• antibody is present in the mother that corresponds to an antigen on the surface of the red cells of the fetus  Ab crosses placenta  attaches to fetal Ag  hemolyze red cells of fetus

  • Differential diagnosis: physiologic jaundice, septicemia, CID, toxoplasmosis, congenital syphilis


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HEMOLYTIC DISEASE OF THE NEWBORN

  • ABO Disease

  • Most common type

  • Most cases are mild & do not require exchange transfusion

  • Most common scenario: mother is group O and infant is group A

  • Even first baby is affected


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HEMOLYTIC DISEASE OF THE NEWBORN

  • ABO Disease

  • Features:

  • Spherocytosis

  • Increased reticulocyte count

  • Increased indirect bilirubin in 1st 72 hours of life

  • Jaundice appearing during first 24 hrs of life

  • Good evidence for ABO disease is detection of immune anti-A or anti-B in the cord blood of the newborn.


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HEMOLYTIC DISEASE OF THE NEWBORN

  • Rh Disease

  • most severe; Rh (+) fetus & Rh (-) mother

  • FIRST PREGNANCY

  • Rh (+) baby  Ag enters maternal circulation  sensitize Rh (-) mother  anti-Rh production (IgG)  cross placenta  enter fetal circulation  baby not affected

  • SUBSEQUENT PREGNANCIES

  • Ab already present in mother  enter fetal circulation  (+) intravascular hemolysis accumulation of rbc destruction products  jaundice or kernicterus (erythroblastosis fetalis)



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HEMOLYTIC DISEASE OF THE NEWBORN

  • Rh Disease

  • first baby usually unaffected since it is the first time the mother is exposed to the antigen

  • occasionally, firstborns are affected either because of:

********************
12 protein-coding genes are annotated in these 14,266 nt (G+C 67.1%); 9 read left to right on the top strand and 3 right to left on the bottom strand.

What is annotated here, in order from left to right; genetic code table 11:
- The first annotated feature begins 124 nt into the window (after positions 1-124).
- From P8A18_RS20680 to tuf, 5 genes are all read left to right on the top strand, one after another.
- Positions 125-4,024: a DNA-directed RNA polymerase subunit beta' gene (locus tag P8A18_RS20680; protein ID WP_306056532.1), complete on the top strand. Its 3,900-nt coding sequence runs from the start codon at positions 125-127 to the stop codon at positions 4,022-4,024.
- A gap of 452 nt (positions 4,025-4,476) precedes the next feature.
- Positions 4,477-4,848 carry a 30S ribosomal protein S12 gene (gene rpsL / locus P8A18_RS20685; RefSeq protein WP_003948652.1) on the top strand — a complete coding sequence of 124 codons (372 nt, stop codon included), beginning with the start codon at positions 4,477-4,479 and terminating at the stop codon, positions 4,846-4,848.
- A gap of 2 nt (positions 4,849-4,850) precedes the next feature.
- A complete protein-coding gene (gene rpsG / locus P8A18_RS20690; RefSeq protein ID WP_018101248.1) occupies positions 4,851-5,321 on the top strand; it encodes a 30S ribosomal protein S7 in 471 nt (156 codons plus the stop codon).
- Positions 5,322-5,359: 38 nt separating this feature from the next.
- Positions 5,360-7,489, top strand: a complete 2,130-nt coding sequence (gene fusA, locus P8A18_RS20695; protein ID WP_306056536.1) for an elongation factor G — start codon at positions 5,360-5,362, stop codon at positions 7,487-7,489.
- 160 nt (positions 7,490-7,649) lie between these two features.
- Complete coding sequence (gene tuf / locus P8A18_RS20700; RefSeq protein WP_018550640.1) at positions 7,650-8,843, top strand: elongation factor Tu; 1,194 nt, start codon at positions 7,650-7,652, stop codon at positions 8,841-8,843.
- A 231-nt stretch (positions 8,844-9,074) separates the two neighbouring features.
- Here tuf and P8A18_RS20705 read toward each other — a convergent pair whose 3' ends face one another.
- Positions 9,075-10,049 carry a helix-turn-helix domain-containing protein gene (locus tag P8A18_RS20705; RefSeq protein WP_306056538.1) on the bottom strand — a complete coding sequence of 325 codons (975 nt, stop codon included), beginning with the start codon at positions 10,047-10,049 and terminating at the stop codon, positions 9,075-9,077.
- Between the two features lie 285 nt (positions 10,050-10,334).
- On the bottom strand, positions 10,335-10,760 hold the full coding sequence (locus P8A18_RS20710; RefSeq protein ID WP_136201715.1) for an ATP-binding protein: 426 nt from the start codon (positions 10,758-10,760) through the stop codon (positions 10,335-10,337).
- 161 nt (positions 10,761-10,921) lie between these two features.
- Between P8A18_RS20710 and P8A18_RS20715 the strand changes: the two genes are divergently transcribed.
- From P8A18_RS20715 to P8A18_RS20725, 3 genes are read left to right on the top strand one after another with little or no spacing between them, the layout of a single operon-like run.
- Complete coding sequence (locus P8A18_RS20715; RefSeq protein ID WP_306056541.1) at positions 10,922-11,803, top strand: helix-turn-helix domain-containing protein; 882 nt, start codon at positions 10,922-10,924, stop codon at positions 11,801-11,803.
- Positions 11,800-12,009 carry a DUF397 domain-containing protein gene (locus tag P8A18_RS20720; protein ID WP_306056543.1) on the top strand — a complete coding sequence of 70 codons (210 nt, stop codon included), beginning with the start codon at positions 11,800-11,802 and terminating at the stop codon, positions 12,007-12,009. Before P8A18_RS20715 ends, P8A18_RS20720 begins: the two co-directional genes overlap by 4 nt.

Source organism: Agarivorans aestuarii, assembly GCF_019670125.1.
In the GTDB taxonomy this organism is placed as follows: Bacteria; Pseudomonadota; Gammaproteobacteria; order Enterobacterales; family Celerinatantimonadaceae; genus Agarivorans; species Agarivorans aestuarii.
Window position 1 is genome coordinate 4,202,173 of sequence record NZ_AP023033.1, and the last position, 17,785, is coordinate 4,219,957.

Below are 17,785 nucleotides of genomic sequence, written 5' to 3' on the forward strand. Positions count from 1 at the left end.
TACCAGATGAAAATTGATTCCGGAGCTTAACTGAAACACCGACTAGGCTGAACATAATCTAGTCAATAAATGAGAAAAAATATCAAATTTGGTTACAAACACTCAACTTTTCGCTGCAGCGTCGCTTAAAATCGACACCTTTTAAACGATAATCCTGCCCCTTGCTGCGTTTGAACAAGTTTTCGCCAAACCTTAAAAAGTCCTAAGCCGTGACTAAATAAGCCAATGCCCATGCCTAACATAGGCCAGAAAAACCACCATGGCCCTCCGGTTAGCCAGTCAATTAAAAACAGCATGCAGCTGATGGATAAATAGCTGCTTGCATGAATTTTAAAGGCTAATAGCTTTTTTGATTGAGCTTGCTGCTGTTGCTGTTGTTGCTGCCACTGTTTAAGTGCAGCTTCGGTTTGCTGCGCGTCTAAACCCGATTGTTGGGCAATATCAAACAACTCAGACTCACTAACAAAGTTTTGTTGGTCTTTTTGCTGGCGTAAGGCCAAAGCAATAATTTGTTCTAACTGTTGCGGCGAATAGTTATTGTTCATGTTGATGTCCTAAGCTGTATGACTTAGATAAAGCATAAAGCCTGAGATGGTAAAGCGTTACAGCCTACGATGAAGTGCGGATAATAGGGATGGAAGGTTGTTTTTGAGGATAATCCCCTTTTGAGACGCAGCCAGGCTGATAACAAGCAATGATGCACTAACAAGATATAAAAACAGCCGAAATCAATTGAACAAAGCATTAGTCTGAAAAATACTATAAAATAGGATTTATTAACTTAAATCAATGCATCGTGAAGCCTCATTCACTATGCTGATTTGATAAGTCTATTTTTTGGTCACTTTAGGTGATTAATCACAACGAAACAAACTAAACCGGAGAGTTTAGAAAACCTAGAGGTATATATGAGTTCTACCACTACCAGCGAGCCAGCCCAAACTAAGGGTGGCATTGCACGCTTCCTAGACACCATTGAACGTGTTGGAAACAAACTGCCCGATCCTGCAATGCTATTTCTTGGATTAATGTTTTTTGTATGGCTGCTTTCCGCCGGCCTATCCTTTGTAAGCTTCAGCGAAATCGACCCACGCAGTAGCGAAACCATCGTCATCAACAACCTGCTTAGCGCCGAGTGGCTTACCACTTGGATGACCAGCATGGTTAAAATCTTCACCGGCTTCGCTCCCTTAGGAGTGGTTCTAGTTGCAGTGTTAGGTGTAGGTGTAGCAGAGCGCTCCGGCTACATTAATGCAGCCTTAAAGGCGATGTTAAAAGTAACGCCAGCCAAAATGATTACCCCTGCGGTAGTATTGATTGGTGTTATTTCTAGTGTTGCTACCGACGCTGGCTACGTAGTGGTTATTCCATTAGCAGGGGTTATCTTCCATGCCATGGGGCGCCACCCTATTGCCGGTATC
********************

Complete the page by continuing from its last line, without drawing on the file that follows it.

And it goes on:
• previous maternal exposure (e.g. previous aborted pregnancy)

    • unusually great maternal susceptibility to Rh stimulus during normal pregnancy


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HEMOLYTIC DISEASE OF THE NEWBORN

  • Rh Disease

  • Characteristics of Erythroblastosis Fetalis:

  • Increased number of circulating nucleated red cells

  • Increased osmotic fragility of cells

  • Increased amount of indirect/unconjugated bilirubin

  • Main Clinical Findings:

  • Anemia - < 15 gm/100 ml or 150 gm/L

  • Rapidly developing jaundice


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HEMOLYTIC DISEASE OF THE NEWBORN

  • Rh Disease

  • Management:

  • For the mother

  • RhoGam (Rh Immune Globulin)

    • concentrated anti-D

    • coats Rh (+) fetal cells in maternal circulation  recognized by mother’s system as abnormal & removed from circulation  prevents maternal immune system from processing the Ag on surface of fetal cells  no antibody formed



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HEMOLYTIC DISEASE OF THE NEWBORN

  • For the mother

  • RhoGam (Rh Immune Globulin)

    • Dose: routinely administered 2x – at 28 wks AOG & within 72 hrs after birth of an Rh (+) infant

    • Also administered following termination of any pregnancy, after amniocentesis in an Rh (-) mother & following accidental transfusion with Rh (+) red cells


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HEMOLYTIC DISEASE OF THE NEWBORN

  • For the baby: EXCHANGE TRANSFUSION

  • Indications:

    • Infant serum indirect bilirubin > 20mg/100 ml (342 mol/L) for fullterm infants OR >15mg/100 ml (257 mol/L) for premature infants

    • Cord blood indirect bilirubin > 3 mg/100 ml (51 mol/L)

    • Cord blood hemoglobin < 13 gm/dL (130 g/L)

    • Maternal Rh antibody titer of 1:64 or more


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HEMOLYTIC DISEASE OF THE NEWBORN

  • Beneficial Effects of Exchange Transfusion:

  • Removal of bilirubin

  • Removal of sensitized RBCs

  • Removal of incompatible antibody

  • Replacement of incompatible RBCs with compatible RBCs

  • Suppression of erythropoeisis (reduced production of incompatible RBCs


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HEMOLYTIC DISEASE OF THE NEWBORN

Comparison of ABO versus Rh HDN